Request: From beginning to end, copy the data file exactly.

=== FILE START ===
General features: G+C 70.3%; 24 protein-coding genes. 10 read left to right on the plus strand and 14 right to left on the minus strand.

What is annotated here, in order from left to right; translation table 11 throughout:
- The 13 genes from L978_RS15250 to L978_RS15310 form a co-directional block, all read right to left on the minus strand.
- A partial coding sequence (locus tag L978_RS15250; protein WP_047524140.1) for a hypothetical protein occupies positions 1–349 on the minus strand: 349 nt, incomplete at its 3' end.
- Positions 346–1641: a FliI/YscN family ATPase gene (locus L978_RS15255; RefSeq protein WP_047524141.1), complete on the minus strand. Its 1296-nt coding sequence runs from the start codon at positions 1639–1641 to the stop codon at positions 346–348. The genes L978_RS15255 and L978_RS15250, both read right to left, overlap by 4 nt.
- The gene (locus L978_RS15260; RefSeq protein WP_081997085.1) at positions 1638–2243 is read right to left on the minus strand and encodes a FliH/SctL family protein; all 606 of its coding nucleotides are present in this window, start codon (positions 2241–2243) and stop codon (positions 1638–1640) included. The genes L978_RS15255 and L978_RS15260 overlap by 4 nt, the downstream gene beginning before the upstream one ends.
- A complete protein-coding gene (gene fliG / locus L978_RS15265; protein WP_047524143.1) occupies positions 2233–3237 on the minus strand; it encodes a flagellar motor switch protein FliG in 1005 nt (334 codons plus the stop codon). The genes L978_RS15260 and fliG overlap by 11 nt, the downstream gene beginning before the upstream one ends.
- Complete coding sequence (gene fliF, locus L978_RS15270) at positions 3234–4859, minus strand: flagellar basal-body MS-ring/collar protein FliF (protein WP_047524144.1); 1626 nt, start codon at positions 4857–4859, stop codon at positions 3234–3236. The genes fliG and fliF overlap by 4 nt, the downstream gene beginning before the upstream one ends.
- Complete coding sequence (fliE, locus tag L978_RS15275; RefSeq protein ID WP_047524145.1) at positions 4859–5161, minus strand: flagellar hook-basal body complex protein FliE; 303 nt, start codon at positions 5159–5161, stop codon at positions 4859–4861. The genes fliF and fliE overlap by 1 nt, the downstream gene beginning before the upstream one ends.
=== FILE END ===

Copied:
General features: G+C 70.3%; 24 protein-coding genes. 10 read left to right on the plus strand and 14 right to left on the minus strand.

What is annotated here, in order from left to right; translation table 11 throughout:
- The 13 genes from L978_RS15250 to L978_RS15310 form a co-directional block, all read right to left on the minus strand.
- A partial coding sequence (locus tag L978_RS15250; protein WP_047524140.1) for a hypothetical protein occupies positions 1–349 on the minus strand: 349 nt, incomplete at its 3' end.
- Positions 346–1641: a FliI/YscN family ATPase gene (locus L978_RS15255; RefSeq protein WP_047524141.1), complete on the minus strand. Its 1296-nt coding sequence runs from the start codon at positions 1639–1641 to the stop codon at positions 346–348. The genes L978_RS15255 and L978_RS15250, both read right to left, overlap by 4 nt.
- The gene (locus L978_RS15260; RefSeq protein WP_081997085.1) at positions 1638–2243 is read right to left on the minus strand and encodes a FliH/SctL family protein; all 606 of its coding nucleotides are present in this window, start codon (positions 2241–2243) and stop codon (positions 1638–1640) included. The genes L978_RS15255 and L978_RS15260 overlap by 4 nt, the downstream gene beginning before the upstream one ends.
- A complete protein-coding gene (gene fliG / locus L978_RS15265; protein WP_047524143.1) occupies positions 2233–3237 on the minus strand; it encodes a flagellar motor switch protein FliG in 1005 nt (334 codons plus the stop codon). The genes L978_RS15260 and fliG overlap by 11 nt, the downstream gene beginning before the upstream one ends.
- Complete coding sequence (gene fliF, locus L978_RS15270) at positions 3234–4859, minus strand: flagellar basal-body MS-ring/collar protein FliF (protein WP_047524144.1); 1626 nt, start codon at positions 4857–4859, stop codon at positions 3234–3236. The genes fliG and fliF overlap by 4 nt, the downstream gene beginning before the upstream one ends.
- Complete coding sequence (fliE, locus tag L978_RS15275; RefSeq protein ID WP_047524145.1) at positions 4859–5161, minus strand: flagellar hook-basal body complex protein FliE; 303 nt, start codon at positions 5159–5161, stop codon at positions 4859–4861. The genes fliF and fliE overlap by 1 nt, the downstream gene beginning before the upstream one ends.